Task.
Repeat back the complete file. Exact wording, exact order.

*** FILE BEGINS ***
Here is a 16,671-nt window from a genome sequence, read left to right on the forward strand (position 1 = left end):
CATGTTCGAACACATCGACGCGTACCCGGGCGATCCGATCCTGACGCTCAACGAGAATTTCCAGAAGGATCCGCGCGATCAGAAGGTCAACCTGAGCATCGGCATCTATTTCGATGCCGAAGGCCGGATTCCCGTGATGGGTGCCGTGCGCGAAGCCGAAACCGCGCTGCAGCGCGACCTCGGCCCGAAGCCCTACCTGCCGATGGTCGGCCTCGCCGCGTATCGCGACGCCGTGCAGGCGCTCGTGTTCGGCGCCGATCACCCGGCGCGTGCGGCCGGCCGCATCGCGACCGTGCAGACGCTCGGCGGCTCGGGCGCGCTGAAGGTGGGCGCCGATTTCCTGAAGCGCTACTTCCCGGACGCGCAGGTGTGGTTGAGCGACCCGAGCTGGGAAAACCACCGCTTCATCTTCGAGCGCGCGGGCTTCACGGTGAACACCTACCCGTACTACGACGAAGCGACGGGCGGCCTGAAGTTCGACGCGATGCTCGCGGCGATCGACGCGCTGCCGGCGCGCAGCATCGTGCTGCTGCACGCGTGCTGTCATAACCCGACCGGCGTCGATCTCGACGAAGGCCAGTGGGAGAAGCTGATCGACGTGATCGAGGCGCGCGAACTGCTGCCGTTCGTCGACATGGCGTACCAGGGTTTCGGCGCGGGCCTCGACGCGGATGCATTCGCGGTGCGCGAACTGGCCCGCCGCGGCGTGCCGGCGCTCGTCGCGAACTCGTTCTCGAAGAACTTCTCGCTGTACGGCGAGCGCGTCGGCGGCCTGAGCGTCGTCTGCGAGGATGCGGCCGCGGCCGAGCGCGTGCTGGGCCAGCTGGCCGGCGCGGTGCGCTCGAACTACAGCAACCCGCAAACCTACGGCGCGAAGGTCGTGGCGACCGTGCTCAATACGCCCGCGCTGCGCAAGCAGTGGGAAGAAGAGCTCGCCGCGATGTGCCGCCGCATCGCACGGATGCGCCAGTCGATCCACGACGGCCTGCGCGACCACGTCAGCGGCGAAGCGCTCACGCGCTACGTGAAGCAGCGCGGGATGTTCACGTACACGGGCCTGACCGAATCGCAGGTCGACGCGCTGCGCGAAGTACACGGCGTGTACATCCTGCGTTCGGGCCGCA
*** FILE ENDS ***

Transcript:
Here is a 16,671-nt window from a genome sequence, read left to right on the forward strand (position 1 = left end):
CATGTTCGAACACATCGACGCGTACCCGGGCGATCCGATCCTGACGCTCAACGAGAATTTCCAGAAGGATCCGCGCGATCAGAAGGTCAACCTGAGCATCGGCATCTATTTCGATGCCGAAGGCCGGATTCCCGTGATGGGTGCCGTGCGCGAAGCCGAAACCGCGCTGCAGCGCGACCTCGGCCCGAAGCCCTACCTGCCGATGGTCGGCCTCGCCGCGTATCGCGACGCCGTGCAGGCGCTCGTGTTCGGCGCCGATCACCCGGCGCGTGCGGCCGGCCGCATCGCGACCGTGCAGACGCTCGGCGGCTCGGGCGCGCTGAAGGTGGGCGCCGATTTCCTGAAGCGCTACTTCCCGGACGCGCAGGTGTGGTTGAGCGACCCGAGCTGGGAAAACCACCGCTTCATCTTCGAGCGCGCGGGCTTCACGGTGAACACCTACCCGTACTACGACGAAGCGACGGGCGGCCTGAAGTTCGACGCGATGCTCGCGGCGATCGACGCGCTGCCGGCGCGCAGCATCGTGCTGCTGCACGCGTGCTGTCATAACCCGACCGGCGTCGATCTCGACGAAGGCCAGTGGGAGAAGCTGATCGACGTGATCGAGGCGCGCGAACTGCTGCCGTTCGTCGACATGGCGTACCAGGGTTTCGGCGCGGGCCTCGACGCGGATGCATTCGCGGTGCGCGAACTGGCCCGCCGCGGCGTGCCGGCGCTCGTCGCGAACTCGTTCTCGAAGAACTTCTCGCTGTACGGCGAGCGCGTCGGCGGCCTGAGCGTCGTCTGCGAGGATGCGGCCGCGGCCGAGCGCGTGCTGGGCCAGCTGGCCGGCGCGGTGCGCTCGAACTACAGCAACCCGCAAACCTACGGCGCGAAGGTCGTGGCGACCGTGCTCAATACGCCCGCGCTGCGCAAGCAGTGGGAAGAAGAGCTCGCCGCGATGTGCCGCCGCATCGCACGGATGCGCCAGTCGATCCACGACGGCCTGCGCGACCACGTCAGCGGCGAAGCGCTCACGCGCTACGTGAAGCAGCGCGGGATGTTCACGTACACGGGCCTGACCGAATCGCAGGTCGACGCGCTGCGCGAAGTACACGGCGTGTACATCCTGCGTTCGGGCCGCA